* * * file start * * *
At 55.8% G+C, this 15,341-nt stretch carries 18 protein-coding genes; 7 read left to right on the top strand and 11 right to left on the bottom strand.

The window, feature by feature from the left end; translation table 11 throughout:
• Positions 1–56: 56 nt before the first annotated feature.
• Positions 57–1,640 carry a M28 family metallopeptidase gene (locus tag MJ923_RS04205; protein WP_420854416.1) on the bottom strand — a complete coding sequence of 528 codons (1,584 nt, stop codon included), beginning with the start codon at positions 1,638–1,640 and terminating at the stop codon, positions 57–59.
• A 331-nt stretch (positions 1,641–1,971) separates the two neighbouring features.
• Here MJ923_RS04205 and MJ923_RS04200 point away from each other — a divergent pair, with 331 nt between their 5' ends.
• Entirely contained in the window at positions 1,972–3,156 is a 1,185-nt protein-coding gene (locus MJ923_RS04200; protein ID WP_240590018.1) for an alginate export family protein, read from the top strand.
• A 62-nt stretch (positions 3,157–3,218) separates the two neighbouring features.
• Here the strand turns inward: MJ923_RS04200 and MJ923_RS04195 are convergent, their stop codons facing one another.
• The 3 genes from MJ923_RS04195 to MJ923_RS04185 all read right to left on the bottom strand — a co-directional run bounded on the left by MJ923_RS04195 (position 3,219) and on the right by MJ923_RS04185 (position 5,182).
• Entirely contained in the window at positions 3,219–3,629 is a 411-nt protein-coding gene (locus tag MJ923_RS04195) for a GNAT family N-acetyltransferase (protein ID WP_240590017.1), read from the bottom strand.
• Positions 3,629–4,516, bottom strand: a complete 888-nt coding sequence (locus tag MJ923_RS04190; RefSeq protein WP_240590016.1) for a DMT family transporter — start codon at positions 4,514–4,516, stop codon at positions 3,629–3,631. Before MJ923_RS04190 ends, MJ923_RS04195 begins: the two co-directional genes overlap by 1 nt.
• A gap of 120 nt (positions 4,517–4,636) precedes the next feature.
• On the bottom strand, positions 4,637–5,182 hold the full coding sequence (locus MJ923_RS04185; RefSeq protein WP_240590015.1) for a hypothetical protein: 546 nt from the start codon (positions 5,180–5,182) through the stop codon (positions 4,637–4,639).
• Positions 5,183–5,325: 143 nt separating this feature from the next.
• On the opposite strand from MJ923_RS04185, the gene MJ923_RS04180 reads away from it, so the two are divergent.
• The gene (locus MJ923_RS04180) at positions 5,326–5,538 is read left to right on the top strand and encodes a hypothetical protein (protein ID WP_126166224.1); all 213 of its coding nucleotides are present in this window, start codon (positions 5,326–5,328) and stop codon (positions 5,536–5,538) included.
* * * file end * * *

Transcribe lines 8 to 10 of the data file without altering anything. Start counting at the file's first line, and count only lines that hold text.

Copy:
• A 62-nt stretch (positions 3,157–3,218) separates the two neighbouring features.
• Here the strand turns inward: MJ923_RS04200 and MJ923_RS04195 are convergent, their stop codons facing one another.
• The 3 genes from MJ923_RS04195 to MJ923_RS04185 all read right to left on the bottom strand — a co-directional run bounded on the left by MJ923_RS04195 (position 3,219) and on the right by MJ923_RS04185 (position 5,182).